The map of land surface temperatures depicts metropolitan Boston in late August, when the average surface temperature during the day is much higher than the average air temperature. Source: MPC, MassGIS

Here are some of the health problems associated with extreme heat:

  • Heat rash occurs when the sweat glands become blocked, trapping perspiration under the skin and causing a red, itchy rash.
  • Heat cramps are muscle spasms that happen during heavy exercise in hot weather, with medical treatment rarely needed. 
  • Heat exhaustion is brought on when evaporative cooling from perspiring skin begins to fail. Profuse sweating and dehydration set in, often accompanied by dizziness, faintness, weakness or excessive fatigue, as well as weak pulse and low blood pressure. 
  • Heat stroke, also called hyperthermia, happens when the body can no longer regulate its core temperature, causing lethargy, confusion, delirium, loss of consciousness and, in the worst case, seizures, with possible irreversible damage to the brain, or death.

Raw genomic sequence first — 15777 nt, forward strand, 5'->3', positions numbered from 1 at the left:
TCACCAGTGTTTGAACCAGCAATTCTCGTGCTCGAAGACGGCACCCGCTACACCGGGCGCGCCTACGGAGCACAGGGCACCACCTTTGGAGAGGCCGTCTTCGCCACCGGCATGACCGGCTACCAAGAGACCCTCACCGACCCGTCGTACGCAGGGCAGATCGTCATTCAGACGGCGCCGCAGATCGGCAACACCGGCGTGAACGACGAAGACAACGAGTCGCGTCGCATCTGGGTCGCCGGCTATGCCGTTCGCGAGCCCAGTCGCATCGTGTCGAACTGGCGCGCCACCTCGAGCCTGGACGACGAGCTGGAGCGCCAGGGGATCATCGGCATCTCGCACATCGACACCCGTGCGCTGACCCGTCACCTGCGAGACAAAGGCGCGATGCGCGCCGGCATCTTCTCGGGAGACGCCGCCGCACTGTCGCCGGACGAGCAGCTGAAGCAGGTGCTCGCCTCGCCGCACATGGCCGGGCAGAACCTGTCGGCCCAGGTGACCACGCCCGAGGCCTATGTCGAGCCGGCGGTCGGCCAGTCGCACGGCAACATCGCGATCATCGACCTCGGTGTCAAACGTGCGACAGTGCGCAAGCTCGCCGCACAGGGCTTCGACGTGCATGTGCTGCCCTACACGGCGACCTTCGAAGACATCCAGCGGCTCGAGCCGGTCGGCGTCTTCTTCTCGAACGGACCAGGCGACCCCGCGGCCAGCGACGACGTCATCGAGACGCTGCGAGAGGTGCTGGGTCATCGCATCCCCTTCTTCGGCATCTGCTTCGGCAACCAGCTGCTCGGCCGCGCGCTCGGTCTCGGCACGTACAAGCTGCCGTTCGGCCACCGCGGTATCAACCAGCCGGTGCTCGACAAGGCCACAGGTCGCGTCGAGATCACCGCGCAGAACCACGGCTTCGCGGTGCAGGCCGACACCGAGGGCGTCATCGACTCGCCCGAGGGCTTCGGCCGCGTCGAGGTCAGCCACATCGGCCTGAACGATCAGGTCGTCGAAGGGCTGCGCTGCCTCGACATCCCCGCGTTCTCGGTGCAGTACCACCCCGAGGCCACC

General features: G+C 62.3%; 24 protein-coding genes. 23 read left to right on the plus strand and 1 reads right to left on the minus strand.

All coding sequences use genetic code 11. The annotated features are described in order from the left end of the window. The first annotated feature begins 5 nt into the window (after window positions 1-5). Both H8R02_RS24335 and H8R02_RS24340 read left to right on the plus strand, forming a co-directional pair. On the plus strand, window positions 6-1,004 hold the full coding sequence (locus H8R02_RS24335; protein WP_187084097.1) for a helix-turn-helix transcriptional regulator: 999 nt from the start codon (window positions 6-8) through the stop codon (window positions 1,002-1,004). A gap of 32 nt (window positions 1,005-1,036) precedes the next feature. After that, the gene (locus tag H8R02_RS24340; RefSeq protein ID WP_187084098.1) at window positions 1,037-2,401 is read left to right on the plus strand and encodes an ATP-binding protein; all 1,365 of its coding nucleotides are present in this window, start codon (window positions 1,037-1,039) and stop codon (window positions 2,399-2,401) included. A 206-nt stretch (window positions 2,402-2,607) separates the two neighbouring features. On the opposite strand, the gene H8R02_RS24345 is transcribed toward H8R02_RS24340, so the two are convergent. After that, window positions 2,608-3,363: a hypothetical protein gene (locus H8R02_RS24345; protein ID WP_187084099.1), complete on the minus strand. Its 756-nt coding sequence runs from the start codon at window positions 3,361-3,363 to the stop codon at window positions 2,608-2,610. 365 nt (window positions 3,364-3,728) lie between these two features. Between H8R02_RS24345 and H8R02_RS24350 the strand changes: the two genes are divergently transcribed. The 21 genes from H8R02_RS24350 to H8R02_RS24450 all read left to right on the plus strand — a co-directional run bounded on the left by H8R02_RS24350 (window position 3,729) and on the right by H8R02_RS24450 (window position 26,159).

Like the coronavirus, those most at risk are the elderly, the chronically ill, the obese, those with existing medical conditions such as diabetes and heart disease, as well as the socially isolated and the poor. 

The heat waves that swept America in the summer of 2018 put 100 million people under official heat warnings. It caused power cuts in California, where temperatures got near to 122°F, according to one expert, Oliver Milman. Records were set elsewhere: maximum temperatures in Norway, Sweden, Japan, and Montreal, to name some examples. The final death toll in the 2003 Europe-wide heat wave is thought to be around 70,000, a sobering harbinger of lethal combinations of UHIs, heat waves, and climate change. A 2016 Columbia University study projected that by 2080, up to 3,300 New Yorkers could die each year from intense heat made worse by climate change. 

This brings us to the next factor in the revolt against density. People everywhere are worried about being exposed to COVID-19. New York City leads the country in cases, with approximately 220,000 cases and almost 12,000 deaths. Washington state currently ranks 13th, well down from when it was the first epicenter. It has about 11,000 cases and is approaching 600 deaths, which ranks 11th from the top.